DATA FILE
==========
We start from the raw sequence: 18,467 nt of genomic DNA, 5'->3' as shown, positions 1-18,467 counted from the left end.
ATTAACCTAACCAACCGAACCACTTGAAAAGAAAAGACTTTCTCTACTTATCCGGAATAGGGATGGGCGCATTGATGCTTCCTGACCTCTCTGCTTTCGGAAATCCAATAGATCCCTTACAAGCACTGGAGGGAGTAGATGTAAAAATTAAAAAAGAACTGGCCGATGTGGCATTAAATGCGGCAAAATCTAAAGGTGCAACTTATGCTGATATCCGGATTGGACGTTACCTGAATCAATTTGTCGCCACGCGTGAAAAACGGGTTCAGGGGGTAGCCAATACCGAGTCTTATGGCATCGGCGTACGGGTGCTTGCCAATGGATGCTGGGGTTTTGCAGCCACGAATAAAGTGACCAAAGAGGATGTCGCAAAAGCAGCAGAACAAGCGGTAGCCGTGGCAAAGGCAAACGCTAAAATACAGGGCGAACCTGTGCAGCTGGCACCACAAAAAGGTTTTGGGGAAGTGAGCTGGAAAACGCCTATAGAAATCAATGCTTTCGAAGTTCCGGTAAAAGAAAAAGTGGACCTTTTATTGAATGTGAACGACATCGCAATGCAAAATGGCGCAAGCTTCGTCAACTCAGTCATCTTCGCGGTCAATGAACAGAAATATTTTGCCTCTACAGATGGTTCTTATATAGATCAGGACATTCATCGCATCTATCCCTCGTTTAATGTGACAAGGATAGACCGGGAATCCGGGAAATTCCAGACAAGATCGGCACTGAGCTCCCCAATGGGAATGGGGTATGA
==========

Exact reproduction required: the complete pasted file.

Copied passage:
We start from the raw sequence: 18,467 nt of genomic DNA, 5'->3' as shown, positions 1-18,467 counted from the left end.
ATTAACCTAACCAACCGAACCACTTGAAAAGAAAAGACTTTCTCTACTTATCCGGAATAGGGATGGGCGCATTGATGCTTCCTGACCTCTCTGCTTTCGGAAATCCAATAGATCCCTTACAAGCACTGGAGGGAGTAGATGTAAAAATTAAAAAAGAACTGGCCGATGTGGCATTAAATGCGGCAAAATCTAAAGGTGCAACTTATGCTGATATCCGGATTGGACGTTACCTGAATCAATTTGTCGCCACGCGTGAAAAACGGGTTCAGGGGGTAGCCAATACCGAGTCTTATGGCATCGGCGTACGGGTGCTTGCCAATGGATGCTGGGGTTTTGCAGCCACGAATAAAGTGACCAAAGAGGATGTCGCAAAAGCAGCAGAACAAGCGGTAGCCGTGGCAAAGGCAAACGCTAAAATACAGGGCGAACCTGTGCAGCTGGCACCACAAAAAGGTTTTGGGGAAGTGAGCTGGAAAACGCCTATAGAAATCAATGCTTTCGAAGTTCCGGTAAAAGAAAAAGTGGACCTTTTATTGAATGTGAACGACATCGCAATGCAAAATGGCGCAAGCTTCGTCAACTCAGTCATCTTCGCGGTCAATGAACAGAAATATTTTGCCTCTACAGATGGTTCTTATATAGATCAGGACATTCATCGCATCTATCCCTCGTTTAATGTGACAAGGATAGACCGGGAATCCGGGAAATTCCAGACAAGATCGGCACTGAGCTCCCCAATGGGAATGGGGTATGA